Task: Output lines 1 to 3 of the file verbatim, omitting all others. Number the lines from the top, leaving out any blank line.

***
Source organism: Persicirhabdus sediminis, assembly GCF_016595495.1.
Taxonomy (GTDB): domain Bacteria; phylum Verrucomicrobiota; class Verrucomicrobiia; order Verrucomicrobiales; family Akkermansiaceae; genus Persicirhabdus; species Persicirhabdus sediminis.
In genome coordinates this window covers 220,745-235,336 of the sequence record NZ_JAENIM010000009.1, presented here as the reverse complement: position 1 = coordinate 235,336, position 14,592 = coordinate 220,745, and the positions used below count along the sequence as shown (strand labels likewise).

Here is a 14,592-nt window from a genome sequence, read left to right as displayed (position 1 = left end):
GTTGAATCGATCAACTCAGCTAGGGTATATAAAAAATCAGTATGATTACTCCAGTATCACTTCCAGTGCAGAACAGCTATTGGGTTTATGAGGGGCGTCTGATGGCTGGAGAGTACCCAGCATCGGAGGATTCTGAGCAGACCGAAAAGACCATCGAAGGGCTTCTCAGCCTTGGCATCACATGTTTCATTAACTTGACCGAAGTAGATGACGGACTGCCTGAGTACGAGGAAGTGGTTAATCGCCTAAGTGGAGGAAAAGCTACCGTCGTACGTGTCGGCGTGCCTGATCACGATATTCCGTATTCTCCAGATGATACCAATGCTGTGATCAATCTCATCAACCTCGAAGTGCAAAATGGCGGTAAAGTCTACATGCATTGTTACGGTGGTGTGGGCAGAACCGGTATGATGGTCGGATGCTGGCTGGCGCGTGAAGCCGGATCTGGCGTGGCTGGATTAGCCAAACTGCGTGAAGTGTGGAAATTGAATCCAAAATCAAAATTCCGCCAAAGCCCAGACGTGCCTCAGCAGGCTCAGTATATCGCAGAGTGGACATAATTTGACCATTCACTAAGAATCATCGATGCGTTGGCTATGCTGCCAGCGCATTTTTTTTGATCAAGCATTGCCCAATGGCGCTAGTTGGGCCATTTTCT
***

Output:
Source organism: Persicirhabdus sediminis, assembly GCF_016595495.1.
Taxonomy (GTDB): domain Bacteria; phylum Verrucomicrobiota; class Verrucomicrobiia; order Verrucomicrobiales; family Akkermansiaceae; genus Persicirhabdus; species Persicirhabdus sediminis.
In genome coordinates this window covers 220,745-235,336 of the sequence record NZ_JAENIM010000009.1, presented here as the reverse complement: position 1 = coordinate 235,336, position 14,592 = coordinate 220,745, and the positions used below count along the sequence as shown (strand labels likewise).